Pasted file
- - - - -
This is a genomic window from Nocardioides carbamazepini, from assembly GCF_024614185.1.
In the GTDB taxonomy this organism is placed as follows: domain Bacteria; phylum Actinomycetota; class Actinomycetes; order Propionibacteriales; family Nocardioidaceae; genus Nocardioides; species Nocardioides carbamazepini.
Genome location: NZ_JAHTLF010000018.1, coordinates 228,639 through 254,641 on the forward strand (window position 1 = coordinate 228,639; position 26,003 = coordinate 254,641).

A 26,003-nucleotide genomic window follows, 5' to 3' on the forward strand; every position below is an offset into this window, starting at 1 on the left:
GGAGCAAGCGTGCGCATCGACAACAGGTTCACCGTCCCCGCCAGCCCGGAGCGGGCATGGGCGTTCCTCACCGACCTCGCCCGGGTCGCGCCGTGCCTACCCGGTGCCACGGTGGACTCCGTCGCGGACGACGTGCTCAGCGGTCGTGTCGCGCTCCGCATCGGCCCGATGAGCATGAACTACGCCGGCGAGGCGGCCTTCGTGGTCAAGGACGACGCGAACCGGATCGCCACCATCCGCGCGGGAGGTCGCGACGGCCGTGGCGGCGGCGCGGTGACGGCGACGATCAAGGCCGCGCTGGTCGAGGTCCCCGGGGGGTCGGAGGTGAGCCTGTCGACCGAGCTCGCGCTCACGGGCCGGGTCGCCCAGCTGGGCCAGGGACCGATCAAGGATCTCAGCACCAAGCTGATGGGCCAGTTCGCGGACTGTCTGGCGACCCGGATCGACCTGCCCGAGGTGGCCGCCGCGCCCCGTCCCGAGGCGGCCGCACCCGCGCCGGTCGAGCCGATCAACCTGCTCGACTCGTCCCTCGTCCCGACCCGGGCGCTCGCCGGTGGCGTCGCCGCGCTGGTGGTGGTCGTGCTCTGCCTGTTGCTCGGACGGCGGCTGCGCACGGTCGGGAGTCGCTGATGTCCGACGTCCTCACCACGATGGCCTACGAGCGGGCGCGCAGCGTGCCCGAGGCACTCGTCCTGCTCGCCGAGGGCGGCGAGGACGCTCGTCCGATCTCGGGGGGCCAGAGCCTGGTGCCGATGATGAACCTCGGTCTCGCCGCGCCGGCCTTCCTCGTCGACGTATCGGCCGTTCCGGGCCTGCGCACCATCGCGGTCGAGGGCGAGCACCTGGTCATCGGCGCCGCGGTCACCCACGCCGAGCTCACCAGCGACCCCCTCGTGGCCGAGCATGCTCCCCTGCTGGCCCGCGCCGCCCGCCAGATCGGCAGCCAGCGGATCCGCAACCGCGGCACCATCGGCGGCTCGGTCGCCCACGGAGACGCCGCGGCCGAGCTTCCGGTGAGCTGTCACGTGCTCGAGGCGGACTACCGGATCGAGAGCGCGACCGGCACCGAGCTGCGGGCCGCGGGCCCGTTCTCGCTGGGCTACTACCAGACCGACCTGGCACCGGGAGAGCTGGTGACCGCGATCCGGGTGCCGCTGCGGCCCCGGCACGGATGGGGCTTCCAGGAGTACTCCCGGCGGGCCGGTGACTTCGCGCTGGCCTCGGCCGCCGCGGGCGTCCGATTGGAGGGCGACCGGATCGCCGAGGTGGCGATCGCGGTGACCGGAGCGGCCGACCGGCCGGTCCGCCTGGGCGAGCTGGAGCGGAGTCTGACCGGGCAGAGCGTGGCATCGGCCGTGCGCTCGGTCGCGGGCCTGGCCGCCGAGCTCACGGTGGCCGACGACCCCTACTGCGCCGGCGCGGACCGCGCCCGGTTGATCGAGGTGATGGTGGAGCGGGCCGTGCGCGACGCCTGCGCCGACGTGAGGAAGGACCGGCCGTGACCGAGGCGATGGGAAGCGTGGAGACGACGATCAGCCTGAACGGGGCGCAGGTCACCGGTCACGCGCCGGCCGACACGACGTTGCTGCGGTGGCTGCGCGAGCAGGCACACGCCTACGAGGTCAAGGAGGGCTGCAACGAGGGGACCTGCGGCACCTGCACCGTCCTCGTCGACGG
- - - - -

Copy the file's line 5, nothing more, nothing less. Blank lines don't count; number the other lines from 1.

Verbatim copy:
GGAGCAAGCGTGCGCATCGACAACAGGTTCACCGTCCCCGCCAGCCCGGAGCGGGCATGGGCGTTCCTCACCGACCTCGCCCGGGTCGCGCCGTGCCTACCCGGTGCCACGGTGGACTCCGTCGCGGACGACGTGCTCAGCGGTCGTGTCGCGCTCCGCATCGGCCCGATGAGCATGAACTACGCCGGCGAGGCGGCCTTCGTGGTCAAGGACGACGCGAACCGGATCGCCACCATCCGCGCGGGAGGTCGCGACGGCCGTGGCGGCGGCGCGGTGACGGCGACGATCAAGGCCGCGCTGGTCGAGGTCCCCGGGGGGTCGGAGGTGAGCCTGTCGACCGAGCTCGCGCTCACGGGCCGGGTCGCCCAGCTGGGCCAGGGACCGATCAAGGATCTCAGCACCAAGCTGATGGGCCAGTTCGCGGACTGTCTGGCGACCCGGATCGACCTGCCCGAGGTGGCCGCCGCGCCCCGTCCCGAGGCGGCCGCACCCGCGCCGGTCGAGCCGATCAACCTGCTCGACTCGTCCCTCGTCCCGACCCGGGCGCTCGCCGGTGGCGTCGCCGCGCTGGTGGTGGTCGTGCTCTGCCTGTTGCTCGGACGGCGGCTGCGCACGGTCGGGAGTCGCTGATGTCCGACGTCCTCACCACGATGGCCTACGAGCGGGCGCGCAGCGTGCCCGAGGCACTCGTCCTGCTCGCCGAGGGCGGCGAGGACGCTCGTCCGATCTCGGGGGGCCAGAGCCTGGTGCCGATGATGAACCTCGGTCTCGCCGCGCCGGCCTTCCTCGTCGACGTATCGGCCGTTCCGGGCCTGCGCACCATCGCGGTCGAGGGCGAGCACCTGGTCATCGGCGCCGCGGTCACCCACGCCGAGCTCACCAGCGACCCCCTCGTGGCCGAGCATGCTCCCCTGCTGGCCCGCGCCGCCCGCCAGATCGGCAGCCAGCGGATCCGCAACCGCGGCACCATCGGCGGCTCGGTCGCCCACGGAGACGCCGCGGCCGAGCTTCCGGTGAGCTGTCACGTGCTCGAGGCGGACTACCGGATCGAGAGCGCGACCGGCACCGAGCTGCGGGCCGCGGGCCCGTTCTCGCTGGGCTACTACCAGACCGACCTGGCACCGGGAGAGCTGGTGACCGCGATCCGGGTGCCGCTGCGGCCCCGGCACGGATGGGGCTTCCAGGAGTACTCCCGGCGGGCCGGTGACTTCGCGCTGGCCTCGGCCGCCGCGGGCGTCCGATTGGAGGGCGACCGGATCGCCGAGGTGGCGATCGCGGTGACCGGAGCGGCCGACCGGCCGGTCCGCCTGGGCGAGCTGGAGCGGAGTCTGACCGGGCAGAGCGTGGCATCGGCCGTGCGCTCGGTCGCGGGCCTGGCCGCCGAGCTCACGGTGGCCGACGACCCCTACTGCGCCGGCGCGGACCGCGCCCGGTTGATCGAGGTGATGGTGGAGCGGGCCGTGCGCGACGCCTGCGCCGACGTGAGGAAGGACCGGCCGTGACCGAGGCGATGGGAAGCGTGGAGACGACGATCAGCCTGAACGGGGCGCAGGTCACCGGTCACGCGCCGGCCGACACGACGTTGCTGCGGTGGCTGCGCGAGCAGGCACACGCCTACGAGGTCAAGGAGGGCTGCAACGAGGGGACCTGCGGCACCTGCACCGTCCTCGTCGACGG